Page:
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G'day everyone! I'm taking over the Anti-Sicilians column from Sam, who's decided to focus on his more 'mainstream' job. But don't think you'll be seeing the last of him: I'm sure we'll be seeing plenty of his 2.c3 games featured in this section, particularly after his swashbuckling victory last month over GM Peter Wells in the 2...Nf6 line with a delayed d4.

Download PGN of May '13 Anti-Sicilian games

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c3-Sicilian: 2...Nf6 3.e5 Nd5 4.d4 [B22]

The news for White in the other main lines after 2.c3 Nf6 with ...d6/Nc6 isn't as spectacular this month. Salgado Lopez-Pavlidis featured the main line in the 8.Bb5/10.Nxd7 variation:

Black went for the rare ...g6 kingside development, which I'm generally not a fan of, but played well enough to just about equalise before tragedy struck.

Tomazini - Ardelean saw the 8.Bb3 and 9.d5 sacrifice line:

Black followed one of the many tried and true equalising lines, and didn't have too many problems reaching an equal endgame, before the lower rated white player eventually pushed too hard. As much as I like playing this variation for White, there are just too many easy routes to equality for Black at the moment.

c3-Sicilian: 2...d5 3.exd5 Qxd5 4.Na3 [B22]

Cherniaev - Hunt saw the Na3 line of 2...d5 reached through a rare move order, 4.Na3!?:

before quickly falling back into the usual sort of endgame. This was a good choice by White, blunting the fine tactical skills of one of England's most dangerous female players, but Alex blew it all with an unfortunate hallucination.

Grand Prix Attack 2.f4 e6 [B23]

Next, we continue with GM Stuart Conquest pulling out the accelerated Grand Prix with 2.f4:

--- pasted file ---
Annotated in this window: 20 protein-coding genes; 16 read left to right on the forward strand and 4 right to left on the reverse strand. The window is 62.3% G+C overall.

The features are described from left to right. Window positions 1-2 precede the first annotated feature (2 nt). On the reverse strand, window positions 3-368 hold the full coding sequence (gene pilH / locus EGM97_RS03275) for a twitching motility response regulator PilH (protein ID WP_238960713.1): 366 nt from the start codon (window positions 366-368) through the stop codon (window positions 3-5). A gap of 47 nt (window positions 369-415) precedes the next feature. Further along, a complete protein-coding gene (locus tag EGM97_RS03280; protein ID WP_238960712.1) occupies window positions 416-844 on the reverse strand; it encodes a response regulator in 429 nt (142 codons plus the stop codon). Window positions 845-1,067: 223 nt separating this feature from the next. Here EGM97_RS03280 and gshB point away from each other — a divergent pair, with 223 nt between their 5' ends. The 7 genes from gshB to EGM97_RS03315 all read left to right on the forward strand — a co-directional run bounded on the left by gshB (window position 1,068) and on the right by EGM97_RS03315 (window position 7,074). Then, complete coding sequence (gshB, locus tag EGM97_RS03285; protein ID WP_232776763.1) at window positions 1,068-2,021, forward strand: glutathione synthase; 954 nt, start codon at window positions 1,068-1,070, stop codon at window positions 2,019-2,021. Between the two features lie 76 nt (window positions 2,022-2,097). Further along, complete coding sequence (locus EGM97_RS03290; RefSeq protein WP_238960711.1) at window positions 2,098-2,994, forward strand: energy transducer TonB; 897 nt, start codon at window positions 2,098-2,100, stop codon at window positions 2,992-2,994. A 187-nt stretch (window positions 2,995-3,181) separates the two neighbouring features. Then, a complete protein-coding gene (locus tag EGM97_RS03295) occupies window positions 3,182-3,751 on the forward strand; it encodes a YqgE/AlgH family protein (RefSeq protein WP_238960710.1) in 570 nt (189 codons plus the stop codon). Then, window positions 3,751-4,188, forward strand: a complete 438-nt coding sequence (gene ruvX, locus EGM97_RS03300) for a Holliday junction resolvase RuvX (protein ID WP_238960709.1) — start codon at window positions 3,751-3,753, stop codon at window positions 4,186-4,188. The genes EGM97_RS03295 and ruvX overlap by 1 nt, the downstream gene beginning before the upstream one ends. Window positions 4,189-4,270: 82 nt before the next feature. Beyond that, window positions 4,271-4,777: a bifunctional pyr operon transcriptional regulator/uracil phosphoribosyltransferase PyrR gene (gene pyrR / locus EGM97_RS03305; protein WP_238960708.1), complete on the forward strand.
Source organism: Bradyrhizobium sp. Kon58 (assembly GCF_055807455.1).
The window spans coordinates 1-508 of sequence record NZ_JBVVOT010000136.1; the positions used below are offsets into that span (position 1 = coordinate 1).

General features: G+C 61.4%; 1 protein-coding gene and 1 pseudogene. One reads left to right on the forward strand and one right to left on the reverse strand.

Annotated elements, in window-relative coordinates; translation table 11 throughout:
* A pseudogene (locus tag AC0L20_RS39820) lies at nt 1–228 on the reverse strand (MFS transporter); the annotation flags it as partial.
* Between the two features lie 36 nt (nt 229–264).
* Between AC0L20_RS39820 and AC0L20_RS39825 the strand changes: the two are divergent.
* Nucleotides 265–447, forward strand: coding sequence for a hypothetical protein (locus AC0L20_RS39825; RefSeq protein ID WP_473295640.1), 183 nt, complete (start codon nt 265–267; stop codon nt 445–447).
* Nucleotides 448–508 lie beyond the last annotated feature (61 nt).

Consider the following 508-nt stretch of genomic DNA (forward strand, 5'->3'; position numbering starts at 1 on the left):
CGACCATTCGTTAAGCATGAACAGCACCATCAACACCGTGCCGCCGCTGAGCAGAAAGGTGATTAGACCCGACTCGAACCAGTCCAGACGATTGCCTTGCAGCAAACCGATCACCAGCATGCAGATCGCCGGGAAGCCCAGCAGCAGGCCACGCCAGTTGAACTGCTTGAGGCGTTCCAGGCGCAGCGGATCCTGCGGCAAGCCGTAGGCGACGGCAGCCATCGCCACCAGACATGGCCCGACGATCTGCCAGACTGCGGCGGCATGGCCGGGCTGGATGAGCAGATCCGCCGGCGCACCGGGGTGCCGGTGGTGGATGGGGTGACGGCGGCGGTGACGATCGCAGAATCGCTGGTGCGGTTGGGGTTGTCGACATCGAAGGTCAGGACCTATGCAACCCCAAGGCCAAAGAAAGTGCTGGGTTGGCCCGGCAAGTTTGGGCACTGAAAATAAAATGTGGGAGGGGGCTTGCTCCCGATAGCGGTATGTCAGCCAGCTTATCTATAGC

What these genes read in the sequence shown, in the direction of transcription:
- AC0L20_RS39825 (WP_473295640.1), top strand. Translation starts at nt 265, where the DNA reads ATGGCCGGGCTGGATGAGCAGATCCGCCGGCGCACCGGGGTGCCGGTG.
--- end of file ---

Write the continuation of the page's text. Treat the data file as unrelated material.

I think this is quite a dangerous system if it wasn't for Black's best reply 2...d5. Stuart's Grandmaster opponent preferred the quiet 2...e6 and after a few moves the game closely resembled a better version for White of a line of the anti-Alekhine's defence, itself considered slightly better for White! Stuart won a nice game in effortless fashion, but the critical test of White's setup remains 2...d5. See Conquest - Bellon-Lopez.

Moscow Variation: 3...Nd7 [B51]

We then move on to the topical 3.Bb5+ Moscow. Carlsen - Anand was of course the much anticipated match from the recent Norway Supertournament. Although the game was drawn, we'll see that White had quite a few chances to get a nice edge in the endgame, and if this is the best Anand can find for Black in this line, expect Carlsen to throw out a few more 3.Bb5's in their upcoming world championship match!

Moscow Hybrid 2/3...Nc6 [B51]

Gallagher - Przezdziecka and Jones - Shirov both feature the 3.Bb5+ Nc6 variation, also often reached via 2...Nc6 3.Bb5 d6.

In the former, after 4.Bxc6+, Black repeats an old variation famously played in Kasparov-Polgar, 6...g5!?:

Still, I can't condone making 9 pawn moves out of your first 10 opening moves, all in order to win a pawn! Gallagher shows that the line is still as dangerous for Black as ever, winning with a nice attack.

In the latter game, Gawain plays the more popular 4.0-0 but forgets his theory with 10.Qd1, allowing the annoying 10...Bh6!:

Still, he quickly demonstrates that Black hasn't entirely solved his problems, building up a nice little edge before sacrificing unsoundly. Shirov was unable to refute it at the board, however, and the game ended in perpetual check, a result that was crucial to Gawain's (and my!) Guildford team winning the Four Nations Chess League.

Till next time, Dave

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